The twentieth century confluence of clear-cutting, deer overabundance, and rising nitrogen deposition favored dominance by the shade-intolerant, unpalatable, and nitrogen-demanding black cherry (Prunus serotina) throughout the Allegheny Plateau of the eastern United States. The abundance of this species conferred unique and valuable ecological and economic benefits that shaped regional biodiversity and societies. Sustaining these values is increasingly difficult because black cherry, seemingly inexplicably, has experienced diminished establishment, growth, and survival in the twenty-first century. In the present article, we chronicle the change and assess underlying drivers through a literature review and new analyses. We found negative plant–soil microbial feedback loops and lowered nitrogen deposition are biologically, temporally, and geographically consistent with observed declines. The evidence suggests that black cherry dynamics are the unintended consequence of actions and policies ostensibly unconnected to forests. We suggest that these shifts are a bellwether of impending changes to forests, economies, and ownership patterns regionally and beyond.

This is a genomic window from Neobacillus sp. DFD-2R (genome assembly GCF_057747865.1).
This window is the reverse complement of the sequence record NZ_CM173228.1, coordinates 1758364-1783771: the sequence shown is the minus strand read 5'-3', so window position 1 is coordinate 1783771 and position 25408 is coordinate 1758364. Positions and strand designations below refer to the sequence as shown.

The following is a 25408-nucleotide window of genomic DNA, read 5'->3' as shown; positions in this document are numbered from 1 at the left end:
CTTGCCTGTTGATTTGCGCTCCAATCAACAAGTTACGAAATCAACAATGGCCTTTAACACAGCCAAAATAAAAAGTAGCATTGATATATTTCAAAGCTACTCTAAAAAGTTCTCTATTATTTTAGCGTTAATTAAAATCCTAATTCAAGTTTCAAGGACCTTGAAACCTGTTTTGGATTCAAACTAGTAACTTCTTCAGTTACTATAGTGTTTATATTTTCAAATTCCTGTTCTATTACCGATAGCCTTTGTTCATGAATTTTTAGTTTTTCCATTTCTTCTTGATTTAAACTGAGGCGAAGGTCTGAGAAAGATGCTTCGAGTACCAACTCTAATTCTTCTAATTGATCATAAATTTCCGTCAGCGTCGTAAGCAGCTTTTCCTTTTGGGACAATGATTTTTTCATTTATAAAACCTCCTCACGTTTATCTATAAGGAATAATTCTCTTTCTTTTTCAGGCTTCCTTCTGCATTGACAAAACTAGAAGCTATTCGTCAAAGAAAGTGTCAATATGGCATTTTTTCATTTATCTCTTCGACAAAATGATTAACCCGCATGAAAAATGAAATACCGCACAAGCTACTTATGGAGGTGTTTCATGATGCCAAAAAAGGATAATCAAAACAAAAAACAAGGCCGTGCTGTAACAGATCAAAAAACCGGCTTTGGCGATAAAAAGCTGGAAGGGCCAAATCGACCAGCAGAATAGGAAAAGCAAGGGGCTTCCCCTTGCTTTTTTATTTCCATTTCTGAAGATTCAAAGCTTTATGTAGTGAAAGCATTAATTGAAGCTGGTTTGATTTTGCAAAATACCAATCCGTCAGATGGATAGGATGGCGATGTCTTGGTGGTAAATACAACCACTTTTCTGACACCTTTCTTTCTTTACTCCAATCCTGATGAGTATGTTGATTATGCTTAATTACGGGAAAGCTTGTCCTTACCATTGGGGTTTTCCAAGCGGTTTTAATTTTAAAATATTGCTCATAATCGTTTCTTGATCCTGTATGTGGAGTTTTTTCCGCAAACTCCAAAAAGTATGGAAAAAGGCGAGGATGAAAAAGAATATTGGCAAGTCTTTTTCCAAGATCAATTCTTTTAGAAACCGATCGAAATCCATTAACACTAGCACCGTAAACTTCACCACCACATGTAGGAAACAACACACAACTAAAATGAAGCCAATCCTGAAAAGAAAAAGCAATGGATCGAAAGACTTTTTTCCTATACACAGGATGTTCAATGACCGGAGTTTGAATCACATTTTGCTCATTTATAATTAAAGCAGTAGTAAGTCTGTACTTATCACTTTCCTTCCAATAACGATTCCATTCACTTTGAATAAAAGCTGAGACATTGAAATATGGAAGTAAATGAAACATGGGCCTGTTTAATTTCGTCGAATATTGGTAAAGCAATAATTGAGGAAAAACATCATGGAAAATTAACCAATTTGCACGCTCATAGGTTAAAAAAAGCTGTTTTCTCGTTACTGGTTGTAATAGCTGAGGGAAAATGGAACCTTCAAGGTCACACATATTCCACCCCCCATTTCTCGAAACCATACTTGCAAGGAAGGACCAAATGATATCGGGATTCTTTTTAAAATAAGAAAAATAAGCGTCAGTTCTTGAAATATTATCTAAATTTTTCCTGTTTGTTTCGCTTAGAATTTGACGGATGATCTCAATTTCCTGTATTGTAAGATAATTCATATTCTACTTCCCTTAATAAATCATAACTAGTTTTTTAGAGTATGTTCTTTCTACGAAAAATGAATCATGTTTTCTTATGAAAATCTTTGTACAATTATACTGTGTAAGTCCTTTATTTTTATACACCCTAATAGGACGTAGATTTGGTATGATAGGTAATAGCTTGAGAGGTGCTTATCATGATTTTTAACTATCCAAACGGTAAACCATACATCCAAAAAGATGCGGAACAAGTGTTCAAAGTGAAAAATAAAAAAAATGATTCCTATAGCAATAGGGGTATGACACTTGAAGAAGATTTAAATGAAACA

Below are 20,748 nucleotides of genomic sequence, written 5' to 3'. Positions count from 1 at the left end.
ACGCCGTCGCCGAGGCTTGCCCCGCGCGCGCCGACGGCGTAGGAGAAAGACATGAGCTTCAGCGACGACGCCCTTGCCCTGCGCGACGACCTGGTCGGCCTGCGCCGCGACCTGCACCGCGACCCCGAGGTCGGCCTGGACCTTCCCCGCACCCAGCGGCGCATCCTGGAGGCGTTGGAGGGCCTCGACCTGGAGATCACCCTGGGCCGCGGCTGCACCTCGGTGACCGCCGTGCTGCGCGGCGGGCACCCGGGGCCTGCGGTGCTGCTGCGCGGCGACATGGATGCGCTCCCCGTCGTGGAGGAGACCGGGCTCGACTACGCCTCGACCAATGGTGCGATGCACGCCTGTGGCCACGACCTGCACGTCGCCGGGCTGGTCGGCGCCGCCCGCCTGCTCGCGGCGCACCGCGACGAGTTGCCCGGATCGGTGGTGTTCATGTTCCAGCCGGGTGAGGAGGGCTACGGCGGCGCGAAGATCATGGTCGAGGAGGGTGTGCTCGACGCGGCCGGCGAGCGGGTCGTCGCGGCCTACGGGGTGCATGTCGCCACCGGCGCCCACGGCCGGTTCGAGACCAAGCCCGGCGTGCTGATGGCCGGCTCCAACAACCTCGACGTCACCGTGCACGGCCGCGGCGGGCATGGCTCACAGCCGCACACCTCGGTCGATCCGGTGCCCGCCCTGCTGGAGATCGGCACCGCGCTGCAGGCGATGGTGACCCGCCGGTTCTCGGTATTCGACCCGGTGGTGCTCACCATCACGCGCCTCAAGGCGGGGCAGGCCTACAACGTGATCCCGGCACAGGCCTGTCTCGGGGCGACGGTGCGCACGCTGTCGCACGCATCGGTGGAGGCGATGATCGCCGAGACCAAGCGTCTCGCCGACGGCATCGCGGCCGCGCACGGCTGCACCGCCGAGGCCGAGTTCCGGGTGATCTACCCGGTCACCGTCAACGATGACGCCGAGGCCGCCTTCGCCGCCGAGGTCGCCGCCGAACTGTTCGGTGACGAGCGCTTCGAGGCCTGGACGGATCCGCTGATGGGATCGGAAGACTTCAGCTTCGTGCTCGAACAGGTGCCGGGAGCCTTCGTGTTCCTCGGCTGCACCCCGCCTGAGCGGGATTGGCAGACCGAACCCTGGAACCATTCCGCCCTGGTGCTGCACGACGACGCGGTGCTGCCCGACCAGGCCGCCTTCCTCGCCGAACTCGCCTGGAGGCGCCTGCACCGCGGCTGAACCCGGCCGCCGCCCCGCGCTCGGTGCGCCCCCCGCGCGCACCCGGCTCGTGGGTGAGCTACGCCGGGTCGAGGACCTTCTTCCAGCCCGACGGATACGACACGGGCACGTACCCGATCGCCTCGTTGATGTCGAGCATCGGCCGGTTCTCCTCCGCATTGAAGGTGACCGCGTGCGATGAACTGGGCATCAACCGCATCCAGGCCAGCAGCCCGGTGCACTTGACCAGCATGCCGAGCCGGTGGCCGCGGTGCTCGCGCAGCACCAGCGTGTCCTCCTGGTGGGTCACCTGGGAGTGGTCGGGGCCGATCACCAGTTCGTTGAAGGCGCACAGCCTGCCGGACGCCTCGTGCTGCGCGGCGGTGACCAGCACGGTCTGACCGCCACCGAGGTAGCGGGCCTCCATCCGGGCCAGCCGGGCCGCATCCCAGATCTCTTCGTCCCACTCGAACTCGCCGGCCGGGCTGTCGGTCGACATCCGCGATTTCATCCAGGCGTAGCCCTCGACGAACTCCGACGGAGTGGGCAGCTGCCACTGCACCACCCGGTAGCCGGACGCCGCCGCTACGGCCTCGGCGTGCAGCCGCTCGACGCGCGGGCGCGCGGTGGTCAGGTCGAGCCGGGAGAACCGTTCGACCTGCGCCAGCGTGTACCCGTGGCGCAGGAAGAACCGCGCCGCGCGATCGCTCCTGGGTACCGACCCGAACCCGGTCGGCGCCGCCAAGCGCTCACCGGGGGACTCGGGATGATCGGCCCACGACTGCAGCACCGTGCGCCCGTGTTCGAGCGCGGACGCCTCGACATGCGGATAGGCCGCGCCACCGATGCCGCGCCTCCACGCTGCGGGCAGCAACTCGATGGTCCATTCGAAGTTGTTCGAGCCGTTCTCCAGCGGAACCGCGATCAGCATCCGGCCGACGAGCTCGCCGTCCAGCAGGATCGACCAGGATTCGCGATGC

|Number of pages
|Published - Jul 1 2021
Bibliographical notePublisher Copyright:
© Published by Oxford University Press on behalf of the American Institute of Biological Sciences 2021.
- Allegheny hardwoods
- Clean air act
- Conspecific negative density dependence
ASJC Scopus subject areas
- Agricultural and Biological Sciences (all)